Munich Air Disaster

Following their victory in the 1958 Quarter-final tie in Belgrade, the plane carrying the Manchester United team back to England needed to stop at Munich to refuel. When they touched down in Germany they were met by blizzard conditions with snow and ice covering the runway and beyond. Conditions were obviously hazardous and once the aircraft was refuelled there were two attempts to take off once more, both of which were aborted due to engine problems. Most of the party assumed that they would have to stay in Munich until the next day when the weather might have cleared – Duncan Edwards sent a telegram home to his landlady to this effect – but it was decided to have one more try at getting the plane airborne.

On the third attempt, the aeroplane overshot the runway, went through a fence and crossed a road before one of the wings struck a house. This caused the wing and some of the tail to be torn off while the house burst into flames. The cockpit struck a tree and the fuselage hit a wooden hut containing a truck loaded with fuel and tyres which exploded. Seven of the players were killed instantly – Roger Byrne, Geoff Bent, Mark Jones, David Pegg, Liam Whelan, Eddie Colman and Tommy Taylor – as well as the club secretary, the first team trainer , the first team coach, eight sportswriters, one of the aircrew and two other passengers. Three weeks later both the aircraft captain and Duncan Edwards, one of the most promising young players ever to come out of England, lost their battle for life.

Manchester went into a state of mourning as news of the tragedy began to filter through and sympathy poured in from all corners of Great Britain, Europe and indeed the whole world. The manager Matt Busby survived but he was seriously ill and was not told about the deaths of so many of his players for some weeks so as not to adversely affect his chances of survival. The following weekend saw silences in memory of those who had died being observed throughout the continent, with ‘Abide With Me’ being sung before kick-off at many English grounds. 200,000 mourners lined the streets of Manchester to greet the return of the players bodies. The President of Red Star Belgrade proposed that United be declared honorary champions of Europe for the year, while the great Hungarian players, Ferenc Puskas, Zoltan Czibor and Sandor Kocsis telephoned Old Trafford to offer their help.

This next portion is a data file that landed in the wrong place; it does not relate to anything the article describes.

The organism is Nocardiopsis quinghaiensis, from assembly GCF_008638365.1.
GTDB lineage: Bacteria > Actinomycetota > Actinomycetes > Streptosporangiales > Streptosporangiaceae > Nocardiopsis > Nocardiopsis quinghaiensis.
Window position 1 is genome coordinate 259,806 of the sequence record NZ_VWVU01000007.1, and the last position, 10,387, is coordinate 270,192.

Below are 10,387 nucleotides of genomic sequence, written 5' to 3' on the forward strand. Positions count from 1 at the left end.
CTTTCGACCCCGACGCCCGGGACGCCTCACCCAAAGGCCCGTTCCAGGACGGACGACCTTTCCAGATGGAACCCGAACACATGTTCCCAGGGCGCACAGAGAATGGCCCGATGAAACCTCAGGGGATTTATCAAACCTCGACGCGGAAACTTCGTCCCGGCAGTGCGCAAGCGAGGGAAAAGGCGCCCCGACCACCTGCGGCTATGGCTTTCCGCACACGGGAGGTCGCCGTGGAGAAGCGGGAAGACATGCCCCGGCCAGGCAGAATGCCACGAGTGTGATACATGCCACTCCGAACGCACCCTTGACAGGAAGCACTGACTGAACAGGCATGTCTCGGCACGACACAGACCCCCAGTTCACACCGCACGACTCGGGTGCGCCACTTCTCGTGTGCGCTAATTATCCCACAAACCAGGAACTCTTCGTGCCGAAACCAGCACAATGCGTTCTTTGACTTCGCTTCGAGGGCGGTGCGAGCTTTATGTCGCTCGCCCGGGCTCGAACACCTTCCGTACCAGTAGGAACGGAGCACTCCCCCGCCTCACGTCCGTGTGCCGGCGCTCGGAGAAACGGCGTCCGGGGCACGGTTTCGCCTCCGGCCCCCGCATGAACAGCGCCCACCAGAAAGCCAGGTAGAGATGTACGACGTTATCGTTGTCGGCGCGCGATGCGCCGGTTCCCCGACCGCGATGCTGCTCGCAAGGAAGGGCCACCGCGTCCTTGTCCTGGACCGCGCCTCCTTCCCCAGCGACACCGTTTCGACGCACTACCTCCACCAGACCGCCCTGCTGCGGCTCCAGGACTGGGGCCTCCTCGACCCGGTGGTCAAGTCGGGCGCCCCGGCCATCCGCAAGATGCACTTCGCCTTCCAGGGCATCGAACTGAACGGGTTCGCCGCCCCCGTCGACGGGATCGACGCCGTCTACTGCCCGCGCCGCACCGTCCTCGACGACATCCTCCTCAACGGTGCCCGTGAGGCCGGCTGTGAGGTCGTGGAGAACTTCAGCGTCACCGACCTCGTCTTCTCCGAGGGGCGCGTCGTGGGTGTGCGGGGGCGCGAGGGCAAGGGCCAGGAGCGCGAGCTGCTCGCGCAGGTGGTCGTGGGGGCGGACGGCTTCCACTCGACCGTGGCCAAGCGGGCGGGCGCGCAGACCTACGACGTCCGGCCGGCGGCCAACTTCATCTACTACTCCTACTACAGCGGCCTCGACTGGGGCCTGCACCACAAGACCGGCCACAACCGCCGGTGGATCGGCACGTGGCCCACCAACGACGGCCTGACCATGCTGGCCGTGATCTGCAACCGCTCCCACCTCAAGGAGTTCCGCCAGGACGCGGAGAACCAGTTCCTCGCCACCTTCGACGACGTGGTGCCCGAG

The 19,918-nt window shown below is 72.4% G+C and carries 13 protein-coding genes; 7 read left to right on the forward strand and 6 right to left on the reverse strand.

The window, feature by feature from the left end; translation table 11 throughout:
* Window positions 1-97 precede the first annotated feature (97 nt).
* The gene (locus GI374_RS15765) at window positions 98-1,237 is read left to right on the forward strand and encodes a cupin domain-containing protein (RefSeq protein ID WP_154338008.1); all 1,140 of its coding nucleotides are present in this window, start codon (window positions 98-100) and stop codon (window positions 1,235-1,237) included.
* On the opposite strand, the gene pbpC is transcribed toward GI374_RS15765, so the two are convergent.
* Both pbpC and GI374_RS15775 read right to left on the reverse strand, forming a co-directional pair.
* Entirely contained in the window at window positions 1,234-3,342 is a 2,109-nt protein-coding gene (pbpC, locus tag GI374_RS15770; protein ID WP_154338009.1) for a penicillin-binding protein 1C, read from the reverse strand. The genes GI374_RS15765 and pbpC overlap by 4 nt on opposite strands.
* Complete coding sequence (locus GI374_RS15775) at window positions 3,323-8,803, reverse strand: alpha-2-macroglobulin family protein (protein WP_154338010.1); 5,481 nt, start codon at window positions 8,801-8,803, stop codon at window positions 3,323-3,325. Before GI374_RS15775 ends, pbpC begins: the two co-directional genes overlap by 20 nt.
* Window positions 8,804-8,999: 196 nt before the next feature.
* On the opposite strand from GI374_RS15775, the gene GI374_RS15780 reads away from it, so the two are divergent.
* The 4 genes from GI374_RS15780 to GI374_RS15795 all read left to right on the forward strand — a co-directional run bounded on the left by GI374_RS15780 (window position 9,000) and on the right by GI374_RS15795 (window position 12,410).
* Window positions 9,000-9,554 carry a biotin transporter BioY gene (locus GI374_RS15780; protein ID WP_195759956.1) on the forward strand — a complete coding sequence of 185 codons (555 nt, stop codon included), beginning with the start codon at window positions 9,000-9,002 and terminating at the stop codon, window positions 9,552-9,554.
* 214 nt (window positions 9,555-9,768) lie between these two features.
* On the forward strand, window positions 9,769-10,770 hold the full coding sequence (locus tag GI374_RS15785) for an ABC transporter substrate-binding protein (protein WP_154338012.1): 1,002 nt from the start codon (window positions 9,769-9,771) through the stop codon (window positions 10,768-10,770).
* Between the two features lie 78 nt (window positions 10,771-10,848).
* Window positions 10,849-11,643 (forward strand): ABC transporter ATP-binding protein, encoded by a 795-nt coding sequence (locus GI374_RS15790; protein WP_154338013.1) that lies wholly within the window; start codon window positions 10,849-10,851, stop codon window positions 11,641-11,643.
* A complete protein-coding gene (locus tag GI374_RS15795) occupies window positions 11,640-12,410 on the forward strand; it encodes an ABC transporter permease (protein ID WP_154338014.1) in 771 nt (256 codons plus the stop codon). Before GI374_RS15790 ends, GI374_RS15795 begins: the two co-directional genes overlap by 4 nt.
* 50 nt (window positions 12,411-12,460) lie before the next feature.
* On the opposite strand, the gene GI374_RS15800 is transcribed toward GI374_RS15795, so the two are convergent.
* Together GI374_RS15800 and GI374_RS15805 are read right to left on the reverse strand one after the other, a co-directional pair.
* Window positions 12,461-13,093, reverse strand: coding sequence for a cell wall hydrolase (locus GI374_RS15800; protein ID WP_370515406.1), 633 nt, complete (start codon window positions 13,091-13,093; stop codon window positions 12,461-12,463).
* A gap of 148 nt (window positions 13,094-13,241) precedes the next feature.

Many more messages and offers came in from around the world, but none of this could alter the fact that the Busby Babes were no more - the heart had been ripped out of the team and although United bravely managed to reach the FA Cup Final that season, any further progress in Europe would prove beyond them. They were drawn against Milan in the semi-finals and, although their patched up side – which also lacked Bobby Charlton who was away on international duty – showed great character in coming back from being a goal down to win the first leg at Old Trafford by 2-1, they were beaten by four goals in the return game and it was the Italians who proceeded to the final in Brussels.

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